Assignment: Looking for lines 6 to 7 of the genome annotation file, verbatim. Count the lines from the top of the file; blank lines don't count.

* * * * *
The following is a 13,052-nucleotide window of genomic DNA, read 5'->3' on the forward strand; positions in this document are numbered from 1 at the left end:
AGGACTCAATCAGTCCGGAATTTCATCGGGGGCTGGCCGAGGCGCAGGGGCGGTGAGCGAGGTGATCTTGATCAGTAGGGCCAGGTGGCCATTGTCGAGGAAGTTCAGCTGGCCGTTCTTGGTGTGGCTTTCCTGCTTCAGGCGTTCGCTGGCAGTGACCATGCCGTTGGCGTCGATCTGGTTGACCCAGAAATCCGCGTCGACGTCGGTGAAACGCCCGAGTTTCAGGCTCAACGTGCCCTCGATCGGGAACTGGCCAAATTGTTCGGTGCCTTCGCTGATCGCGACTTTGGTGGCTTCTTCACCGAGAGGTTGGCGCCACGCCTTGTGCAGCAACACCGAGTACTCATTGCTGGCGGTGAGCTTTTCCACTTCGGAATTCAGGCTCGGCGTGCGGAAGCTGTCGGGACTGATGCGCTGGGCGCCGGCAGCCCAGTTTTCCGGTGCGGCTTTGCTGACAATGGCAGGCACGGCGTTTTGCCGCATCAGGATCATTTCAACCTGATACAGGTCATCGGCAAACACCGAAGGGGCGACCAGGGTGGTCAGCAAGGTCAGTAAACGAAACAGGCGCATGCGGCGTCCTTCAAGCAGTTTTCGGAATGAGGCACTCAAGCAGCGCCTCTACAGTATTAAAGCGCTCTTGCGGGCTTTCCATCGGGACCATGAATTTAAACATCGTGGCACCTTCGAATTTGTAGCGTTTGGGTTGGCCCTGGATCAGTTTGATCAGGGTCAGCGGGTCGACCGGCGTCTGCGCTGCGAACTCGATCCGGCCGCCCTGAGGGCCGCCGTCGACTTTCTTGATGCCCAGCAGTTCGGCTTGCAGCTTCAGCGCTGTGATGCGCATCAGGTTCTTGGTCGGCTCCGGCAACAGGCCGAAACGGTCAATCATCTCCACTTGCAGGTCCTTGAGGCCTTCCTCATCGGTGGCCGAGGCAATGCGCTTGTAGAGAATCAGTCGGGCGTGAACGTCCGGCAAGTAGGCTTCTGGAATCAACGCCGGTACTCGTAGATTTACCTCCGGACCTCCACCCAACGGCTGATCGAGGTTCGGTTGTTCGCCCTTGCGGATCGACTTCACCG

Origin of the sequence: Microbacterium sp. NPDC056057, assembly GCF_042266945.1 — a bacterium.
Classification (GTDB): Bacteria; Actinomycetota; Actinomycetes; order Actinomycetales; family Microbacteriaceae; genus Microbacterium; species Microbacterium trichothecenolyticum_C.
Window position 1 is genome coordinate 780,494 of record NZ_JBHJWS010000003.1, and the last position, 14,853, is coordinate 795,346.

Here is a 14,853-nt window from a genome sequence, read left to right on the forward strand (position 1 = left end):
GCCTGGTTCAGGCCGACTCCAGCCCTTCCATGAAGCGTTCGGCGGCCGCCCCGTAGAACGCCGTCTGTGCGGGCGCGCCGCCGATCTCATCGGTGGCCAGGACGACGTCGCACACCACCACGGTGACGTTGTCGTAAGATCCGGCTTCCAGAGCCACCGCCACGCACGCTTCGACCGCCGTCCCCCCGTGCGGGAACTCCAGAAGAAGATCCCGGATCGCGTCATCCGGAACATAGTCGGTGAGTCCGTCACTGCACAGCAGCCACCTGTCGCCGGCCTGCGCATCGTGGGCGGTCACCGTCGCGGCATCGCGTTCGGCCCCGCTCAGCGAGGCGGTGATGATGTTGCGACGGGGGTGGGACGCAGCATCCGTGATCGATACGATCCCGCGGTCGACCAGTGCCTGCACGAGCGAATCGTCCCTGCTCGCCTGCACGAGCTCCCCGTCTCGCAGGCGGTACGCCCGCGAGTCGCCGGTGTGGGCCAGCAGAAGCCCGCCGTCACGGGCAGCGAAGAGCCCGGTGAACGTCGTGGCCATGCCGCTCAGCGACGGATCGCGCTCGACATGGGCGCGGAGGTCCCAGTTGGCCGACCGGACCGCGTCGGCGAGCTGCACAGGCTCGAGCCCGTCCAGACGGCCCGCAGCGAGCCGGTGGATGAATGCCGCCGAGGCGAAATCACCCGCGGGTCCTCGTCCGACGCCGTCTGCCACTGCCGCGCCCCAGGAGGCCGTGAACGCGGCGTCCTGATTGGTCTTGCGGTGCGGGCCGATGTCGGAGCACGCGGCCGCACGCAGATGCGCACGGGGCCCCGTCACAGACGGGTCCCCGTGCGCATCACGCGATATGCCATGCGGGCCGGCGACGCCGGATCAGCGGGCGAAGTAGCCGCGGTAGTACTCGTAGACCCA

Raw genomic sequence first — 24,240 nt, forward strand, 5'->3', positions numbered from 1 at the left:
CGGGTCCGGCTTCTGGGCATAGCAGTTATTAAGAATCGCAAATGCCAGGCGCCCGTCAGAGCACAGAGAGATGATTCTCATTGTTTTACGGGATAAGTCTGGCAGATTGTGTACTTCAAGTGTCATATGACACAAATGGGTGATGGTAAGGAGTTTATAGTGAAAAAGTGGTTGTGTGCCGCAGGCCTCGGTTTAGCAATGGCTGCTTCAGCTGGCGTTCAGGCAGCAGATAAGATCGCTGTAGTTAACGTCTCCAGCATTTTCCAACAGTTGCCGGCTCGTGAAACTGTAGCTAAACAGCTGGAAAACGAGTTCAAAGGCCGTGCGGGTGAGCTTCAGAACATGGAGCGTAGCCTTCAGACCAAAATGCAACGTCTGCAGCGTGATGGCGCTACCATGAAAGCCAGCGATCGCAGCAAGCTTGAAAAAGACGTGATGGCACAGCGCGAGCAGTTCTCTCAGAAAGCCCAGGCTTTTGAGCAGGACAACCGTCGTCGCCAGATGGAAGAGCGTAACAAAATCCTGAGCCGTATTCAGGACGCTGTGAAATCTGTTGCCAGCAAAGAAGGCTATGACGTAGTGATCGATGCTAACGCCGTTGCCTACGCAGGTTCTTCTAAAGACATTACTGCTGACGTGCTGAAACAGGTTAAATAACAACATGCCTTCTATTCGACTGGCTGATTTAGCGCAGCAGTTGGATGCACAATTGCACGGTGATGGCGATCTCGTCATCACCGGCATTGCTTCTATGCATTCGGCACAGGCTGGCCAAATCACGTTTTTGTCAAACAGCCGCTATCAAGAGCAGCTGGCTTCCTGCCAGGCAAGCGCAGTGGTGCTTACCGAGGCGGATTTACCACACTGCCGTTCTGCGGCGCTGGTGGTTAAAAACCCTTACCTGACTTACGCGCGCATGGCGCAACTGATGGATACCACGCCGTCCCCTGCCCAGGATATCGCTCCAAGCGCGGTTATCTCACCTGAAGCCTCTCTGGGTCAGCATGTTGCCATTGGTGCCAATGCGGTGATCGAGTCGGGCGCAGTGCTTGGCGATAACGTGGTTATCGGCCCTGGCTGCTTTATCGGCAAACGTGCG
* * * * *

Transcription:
Here is a 14,853-nt window from a genome sequence, read left to right on the forward strand (position 1 = left end):
GCCTGGTTCAGGCCGACTCCAGCCCTTCCATGAAGCGTTCGGCGGCCGCCCCGTAGAACGCCGTCTGTGCGGGCGCGCCGCCGATCTCATCGGTGGCCAGGACGACGTCGCACACCACCACGGTGACGTTGTCGTAAGATCCGGCTTCCAGAGCCACCGCCACGCACGCTTCGACCGCCGTCCCCCCGTGCGGGAACTCCAGAAGAAGATCCCGGATCGCGTCATCCGGAACATAGTCGGTGAGTCCGTCACTGCACAGCAGCCACCTGTCGCCGGCCTGCGCATCGTGGGCGGTCACCGTCGCGGCATCGCGTTCGGCCCCGCTCAGCGAGGCGGTGATGATGTTGCGACGGGGGTGGGACGCAGCATCCGTGATCGATACGATCCCGCGGTCGACCAGTGCCTGCACGAGCGAATCGTCCCTGCTCGCCTGCACGAGCTCCCCGTCTCGCAGGCGGTACGCCCGCGAGTCGCCGGTGTGGGCCAGCAGAAGCCCGCCGTCACGGGCAGCGAAGAGCCCGGTGAACGTCGTGGCCATGCCGCTCAGCGACGGATCGCGCTCGACATGGGCGCGGAGGTCCCAGTTGGCCGACCGGACCGCGTCGGCGAGCTGCACAGGCTCGAGCCCGTCCAGACGGCCCGCAGCGAGCCGGTGGATGAATGCCGCCGAGGCGAAATCACCCGCGGGTCCTCGTCCGACGCCGTCTGCCACTGCCGCGCCCCAGGAGGCCGTGAACGCGGCGTCCTGATTGGTCTTGCGGTGCGGGCCGATGTCGGAGCACGCGGCCGCACGCAGATGCGCACGGGGCCCCGTCACAGACGGGTCCCCGTGCGCATCACGCGATATGCCATGCGGGCCGGCGACGCCGGATCAGCGGGCGAAGTAGCCGCGGTAGTACTCGTAGACCCA